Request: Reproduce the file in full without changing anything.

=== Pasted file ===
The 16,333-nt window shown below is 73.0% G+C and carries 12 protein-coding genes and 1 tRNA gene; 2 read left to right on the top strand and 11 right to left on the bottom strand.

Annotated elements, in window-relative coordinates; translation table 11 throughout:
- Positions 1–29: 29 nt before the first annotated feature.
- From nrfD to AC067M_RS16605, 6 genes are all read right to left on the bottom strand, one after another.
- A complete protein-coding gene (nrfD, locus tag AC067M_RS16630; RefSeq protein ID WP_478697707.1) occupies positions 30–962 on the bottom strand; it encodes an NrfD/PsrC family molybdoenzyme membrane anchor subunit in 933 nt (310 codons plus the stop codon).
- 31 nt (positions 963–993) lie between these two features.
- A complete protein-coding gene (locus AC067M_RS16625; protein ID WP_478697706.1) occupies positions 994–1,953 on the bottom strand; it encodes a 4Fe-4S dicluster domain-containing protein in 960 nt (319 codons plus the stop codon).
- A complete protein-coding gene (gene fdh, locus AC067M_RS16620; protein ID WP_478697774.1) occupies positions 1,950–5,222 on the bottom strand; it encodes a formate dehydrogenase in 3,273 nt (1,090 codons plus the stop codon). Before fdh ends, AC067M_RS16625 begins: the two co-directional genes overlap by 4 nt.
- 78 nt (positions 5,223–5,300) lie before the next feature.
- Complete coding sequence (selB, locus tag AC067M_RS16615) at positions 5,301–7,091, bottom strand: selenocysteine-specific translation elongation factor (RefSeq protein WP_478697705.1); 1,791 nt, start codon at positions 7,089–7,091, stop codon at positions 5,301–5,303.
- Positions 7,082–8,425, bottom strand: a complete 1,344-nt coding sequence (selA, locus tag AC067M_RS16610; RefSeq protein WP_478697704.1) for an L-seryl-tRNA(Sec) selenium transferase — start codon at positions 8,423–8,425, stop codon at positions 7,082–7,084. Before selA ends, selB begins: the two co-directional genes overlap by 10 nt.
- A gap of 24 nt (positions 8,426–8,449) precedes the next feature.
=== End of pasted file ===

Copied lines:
The 16,333-nt window shown below is 73.0% G+C and carries 12 protein-coding genes and 1 tRNA gene; 2 read left to right on the top strand and 11 right to left on the bottom strand.

Annotated elements, in window-relative coordinates; translation table 11 throughout:
- Positions 1–29: 29 nt before the first annotated feature.
- From nrfD to AC067M_RS16605, 6 genes are all read right to left on the bottom strand, one after another.
- A complete protein-coding gene (nrfD, locus tag AC067M_RS16630; RefSeq protein ID WP_478697707.1) occupies positions 30–962 on the bottom strand; it encodes an NrfD/PsrC family molybdoenzyme membrane anchor subunit in 933 nt (310 codons plus the stop codon).
- 31 nt (positions 963–993) lie between these two features.
- A complete protein-coding gene (locus AC067M_RS16625; protein ID WP_478697706.1) occupies positions 994–1,953 on the bottom strand; it encodes a 4Fe-4S dicluster domain-containing protein in 960 nt (319 codons plus the stop codon).
- A complete protein-coding gene (gene fdh, locus AC067M_RS16620; protein ID WP_478697774.1) occupies positions 1,950–5,222 on the bottom strand; it encodes a formate dehydrogenase in 3,273 nt (1,090 codons plus the stop codon). Before fdh ends, AC067M_RS16625 begins: the two co-directional genes overlap by 4 nt.
- 78 nt (positions 5,223–5,300) lie before the next feature.
- Complete coding sequence (selB, locus tag AC067M_RS16615) at positions 5,301–7,091, bottom strand: selenocysteine-specific translation elongation factor (RefSeq protein WP_478697705.1); 1,791 nt, start codon at positions 7,089–7,091, stop codon at positions 5,301–5,303.
- Positions 7,082–8,425, bottom strand: a complete 1,344-nt coding sequence (selA, locus tag AC067M_RS16610; RefSeq protein WP_478697704.1) for an L-seryl-tRNA(Sec) selenium transferase — start codon at positions 8,423–8,425, stop codon at positions 7,082–7,084. Before selA ends, selB begins: the two co-directional genes overlap by 10 nt.
- A gap of 24 nt (positions 8,426–8,449) precedes the next feature.